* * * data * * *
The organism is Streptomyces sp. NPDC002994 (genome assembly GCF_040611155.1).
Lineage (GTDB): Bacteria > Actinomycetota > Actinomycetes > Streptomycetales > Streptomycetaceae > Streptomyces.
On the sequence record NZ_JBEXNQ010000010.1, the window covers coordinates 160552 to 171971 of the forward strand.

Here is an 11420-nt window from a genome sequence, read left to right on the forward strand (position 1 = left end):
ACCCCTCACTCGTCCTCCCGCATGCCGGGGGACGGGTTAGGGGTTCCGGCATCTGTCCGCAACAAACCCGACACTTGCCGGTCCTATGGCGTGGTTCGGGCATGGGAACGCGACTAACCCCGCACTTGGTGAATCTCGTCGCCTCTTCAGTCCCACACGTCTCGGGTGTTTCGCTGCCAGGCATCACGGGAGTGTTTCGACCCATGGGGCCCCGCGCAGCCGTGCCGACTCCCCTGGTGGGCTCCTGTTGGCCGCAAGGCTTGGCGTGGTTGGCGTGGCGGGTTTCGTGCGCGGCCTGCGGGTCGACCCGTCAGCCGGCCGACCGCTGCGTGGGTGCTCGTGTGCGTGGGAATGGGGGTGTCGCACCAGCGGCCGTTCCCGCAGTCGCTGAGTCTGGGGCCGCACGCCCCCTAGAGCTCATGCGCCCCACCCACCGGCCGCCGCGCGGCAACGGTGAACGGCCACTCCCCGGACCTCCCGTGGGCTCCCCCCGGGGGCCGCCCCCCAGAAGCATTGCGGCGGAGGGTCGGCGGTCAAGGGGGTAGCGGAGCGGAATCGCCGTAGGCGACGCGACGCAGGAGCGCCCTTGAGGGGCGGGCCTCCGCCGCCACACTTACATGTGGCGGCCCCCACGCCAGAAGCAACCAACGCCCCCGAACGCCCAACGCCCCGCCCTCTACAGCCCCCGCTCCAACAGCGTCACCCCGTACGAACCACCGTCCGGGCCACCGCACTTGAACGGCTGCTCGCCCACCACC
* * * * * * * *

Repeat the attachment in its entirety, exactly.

The organism is Streptomyces sp. NPDC002994 (genome assembly GCF_040611155.1).
Lineage (GTDB): Bacteria > Actinomycetota > Actinomycetes > Streptomycetales > Streptomycetaceae > Streptomyces.
On the sequence record NZ_JBEXNQ010000010.1, the window covers coordinates 160552 to 171971 of the forward strand.

Here is an 11420-nt window from a genome sequence, read left to right on the forward strand (position 1 = left end):
ACCCCTCACTCGTCCTCCCGCATGCCGGGGGACGGGTTAGGGGTTCCGGCATCTGTCCGCAACAAACCCGACACTTGCCGGTCCTATGGCGTGGTTCGGGCATGGGAACGCGACTAACCCCGCACTTGGTGAATCTCGTCGCCTCTTCAGTCCCACACGTCTCGGGTGTTTCGCTGCCAGGCATCACGGGAGTGTTTCGACCCATGGGGCCCCGCGCAGCCGTGCCGACTCCCCTGGTGGGCTCCTGTTGGCCGCAAGGCTTGGCGTGGTTGGCGTGGCGGGTTTCGTGCGCGGCCTGCGGGTCGACCCGTCAGCCGGCCGACCGCTGCGTGGGTGCTCGTGTGCGTGGGAATGGGGGTGTCGCACCAGCGGCCGTTCCCGCAGTCGCTGAGTCTGGGGCCGCACGCCCCCTAGAGCTCATGCGCCCCACCCACCGGCCGCCGCGCGGCAACGGTGAACGGCCACTCCCCGGACCTCCCGTGGGCTCCCCCCGGGGGCCGCCCCCCAGAAGCATTGCGGCGGAGGGTCGGCGGTCAAGGGGGTAGCGGAGCGGAATCGCCGTAGGCGACGCGACGCAGGAGCGCCCTTGAGGGGCGGGCCTCCGCCGCCACACTTACATGTGGCGGCCCCCACGCCAGAAGCAACCAACGCCCCCGAACGCCCAACGCCCCGCCCTCTACAGCCCCCGCTCCAACAGCGTCACCCCGTACGAACCACCGTCCGGGCCACCGCACTTGAACGGCTGCTCGCCCACCACC